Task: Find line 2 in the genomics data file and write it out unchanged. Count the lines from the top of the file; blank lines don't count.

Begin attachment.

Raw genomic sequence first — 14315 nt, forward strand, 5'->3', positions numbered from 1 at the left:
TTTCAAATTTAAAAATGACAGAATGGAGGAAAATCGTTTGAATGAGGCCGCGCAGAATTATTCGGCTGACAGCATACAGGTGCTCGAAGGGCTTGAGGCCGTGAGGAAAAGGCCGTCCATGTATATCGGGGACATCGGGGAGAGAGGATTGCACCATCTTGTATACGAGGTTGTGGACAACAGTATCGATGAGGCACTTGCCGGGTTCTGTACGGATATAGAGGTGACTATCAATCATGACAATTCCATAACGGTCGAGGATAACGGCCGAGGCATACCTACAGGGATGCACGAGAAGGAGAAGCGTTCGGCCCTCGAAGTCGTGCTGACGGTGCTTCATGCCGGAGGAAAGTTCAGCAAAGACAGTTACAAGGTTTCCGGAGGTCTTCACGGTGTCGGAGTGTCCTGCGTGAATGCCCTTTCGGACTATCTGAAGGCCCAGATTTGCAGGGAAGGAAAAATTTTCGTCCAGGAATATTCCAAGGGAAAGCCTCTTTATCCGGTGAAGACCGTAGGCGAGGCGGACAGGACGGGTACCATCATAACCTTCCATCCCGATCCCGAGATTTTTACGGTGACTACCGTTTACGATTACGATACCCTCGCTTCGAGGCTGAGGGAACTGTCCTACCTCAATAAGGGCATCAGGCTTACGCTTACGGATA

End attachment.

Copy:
TTTCAAATTTAAAAATGACAGAATGGAGGAAAATCGTTTGAATGAGGCCGCGCAGAATTATTCGGCTGACAGCATACAGGTGCTCGAAGGGCTTGAGGCCGTGAGGAAAAGGCCGTCCATGTATATCGGGGACATCGGGGAGAGAGGATTGCACCATCTTGTATACGAGGTTGTGGACAACAGTATCGATGAGGCACTTGCCGGGTTCTGTACGGATATAGAGGTGACTATCAATCATGACAATTCCATAACGGTCGAGGATAACGGCCGAGGCATACCTACAGGGATGCACGAGAAGGAGAAGCGTTCGGCCCTCGAAGTCGTGCTGACGGTGCTTCATGCCGGAGGAAAGTTCAGCAAAGACAGTTACAAGGTTTCCGGAGGTCTTCACGGTGTCGGAGTGTCCTGCGTGAATGCCCTTTCGGACTATCTGAAGGCCCAGATTTGCAGGGAAGGAAAAATTTTCGTCCAGGAATATTCCAAGGGAAAGCCTCTTTATCCGGTGAAGACCGTAGGCGAGGCGGACAGGACGGGTACCATCATAACCTTCCATCCCGATCCCGAGATTTTTACGGTGACTACCGTTTACGATTACGATACCCTCGCTTCGAGGCTGAGGGAACTGTCCTACCTCAATAAGGGCATCAGGCTTACGCTTACGGATA